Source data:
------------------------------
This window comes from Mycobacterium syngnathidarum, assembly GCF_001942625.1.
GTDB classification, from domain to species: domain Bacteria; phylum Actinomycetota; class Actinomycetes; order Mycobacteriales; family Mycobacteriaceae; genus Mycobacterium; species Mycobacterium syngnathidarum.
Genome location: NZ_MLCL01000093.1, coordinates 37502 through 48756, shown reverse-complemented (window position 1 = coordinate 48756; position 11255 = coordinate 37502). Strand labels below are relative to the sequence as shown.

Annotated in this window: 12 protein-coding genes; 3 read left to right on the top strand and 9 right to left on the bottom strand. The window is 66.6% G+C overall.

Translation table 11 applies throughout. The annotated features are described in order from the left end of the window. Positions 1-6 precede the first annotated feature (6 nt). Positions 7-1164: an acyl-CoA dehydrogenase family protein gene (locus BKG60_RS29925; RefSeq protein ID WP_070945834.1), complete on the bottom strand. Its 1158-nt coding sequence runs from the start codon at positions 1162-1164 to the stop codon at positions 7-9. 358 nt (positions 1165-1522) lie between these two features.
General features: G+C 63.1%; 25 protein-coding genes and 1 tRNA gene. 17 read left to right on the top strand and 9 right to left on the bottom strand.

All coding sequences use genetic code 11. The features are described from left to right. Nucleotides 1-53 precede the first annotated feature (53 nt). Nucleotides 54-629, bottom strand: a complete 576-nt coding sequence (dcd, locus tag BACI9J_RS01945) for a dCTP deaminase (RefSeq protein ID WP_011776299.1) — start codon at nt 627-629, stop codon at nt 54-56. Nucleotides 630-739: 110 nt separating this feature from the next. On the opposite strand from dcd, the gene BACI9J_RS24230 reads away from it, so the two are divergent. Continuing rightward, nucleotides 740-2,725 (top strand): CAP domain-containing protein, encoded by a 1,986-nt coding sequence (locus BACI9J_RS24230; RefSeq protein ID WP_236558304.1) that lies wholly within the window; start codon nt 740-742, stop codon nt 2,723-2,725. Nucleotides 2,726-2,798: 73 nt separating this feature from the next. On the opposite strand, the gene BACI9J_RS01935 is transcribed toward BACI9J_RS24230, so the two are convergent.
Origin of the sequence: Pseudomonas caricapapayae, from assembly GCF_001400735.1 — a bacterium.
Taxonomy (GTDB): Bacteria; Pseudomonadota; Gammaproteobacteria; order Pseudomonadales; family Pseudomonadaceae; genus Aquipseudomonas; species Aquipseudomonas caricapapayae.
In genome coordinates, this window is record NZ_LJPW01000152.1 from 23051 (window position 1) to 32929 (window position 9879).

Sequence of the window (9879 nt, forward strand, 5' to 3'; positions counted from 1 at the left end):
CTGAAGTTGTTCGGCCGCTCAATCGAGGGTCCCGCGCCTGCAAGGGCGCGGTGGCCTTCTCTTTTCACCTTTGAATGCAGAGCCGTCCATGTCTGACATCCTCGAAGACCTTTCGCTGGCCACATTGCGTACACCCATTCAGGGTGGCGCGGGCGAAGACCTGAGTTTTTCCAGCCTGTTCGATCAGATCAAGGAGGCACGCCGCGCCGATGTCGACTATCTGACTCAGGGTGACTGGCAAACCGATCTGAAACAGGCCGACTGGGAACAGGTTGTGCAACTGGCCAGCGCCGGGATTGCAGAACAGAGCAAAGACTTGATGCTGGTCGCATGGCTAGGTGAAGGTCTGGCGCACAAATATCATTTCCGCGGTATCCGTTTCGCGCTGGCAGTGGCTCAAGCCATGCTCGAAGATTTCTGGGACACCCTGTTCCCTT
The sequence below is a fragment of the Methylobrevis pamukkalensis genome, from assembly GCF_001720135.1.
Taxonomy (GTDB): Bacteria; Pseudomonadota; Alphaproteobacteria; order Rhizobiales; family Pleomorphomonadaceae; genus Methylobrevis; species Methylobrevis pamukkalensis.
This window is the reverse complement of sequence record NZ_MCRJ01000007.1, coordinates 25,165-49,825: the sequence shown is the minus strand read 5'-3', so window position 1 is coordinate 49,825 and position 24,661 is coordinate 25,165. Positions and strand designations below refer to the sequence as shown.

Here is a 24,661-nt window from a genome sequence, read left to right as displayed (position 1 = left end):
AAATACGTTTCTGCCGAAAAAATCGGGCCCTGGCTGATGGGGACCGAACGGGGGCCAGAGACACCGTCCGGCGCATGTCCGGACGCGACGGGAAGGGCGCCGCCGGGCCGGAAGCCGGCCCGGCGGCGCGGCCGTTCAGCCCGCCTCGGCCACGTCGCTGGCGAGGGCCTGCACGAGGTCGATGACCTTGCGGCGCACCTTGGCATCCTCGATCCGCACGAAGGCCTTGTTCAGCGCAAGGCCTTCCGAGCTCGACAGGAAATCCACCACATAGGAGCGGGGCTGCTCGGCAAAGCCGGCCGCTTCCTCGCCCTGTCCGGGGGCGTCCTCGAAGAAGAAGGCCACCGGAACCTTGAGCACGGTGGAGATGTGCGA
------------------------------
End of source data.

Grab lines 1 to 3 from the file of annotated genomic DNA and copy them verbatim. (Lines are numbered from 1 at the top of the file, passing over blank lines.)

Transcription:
This window comes from Mycobacterium syngnathidarum, assembly GCF_001942625.1.
GTDB classification, from domain to species: domain Bacteria; phylum Actinomycetota; class Actinomycetes; order Mycobacteriales; family Mycobacteriaceae; genus Mycobacterium; species Mycobacterium syngnathidarum.
Genome location: NZ_MLCL01000093.1, coordinates 37502 through 48756, shown reverse-complemented (window position 1 = coordinate 48756; position 11255 = coordinate 37502). Strand labels below are relative to the sequence as shown.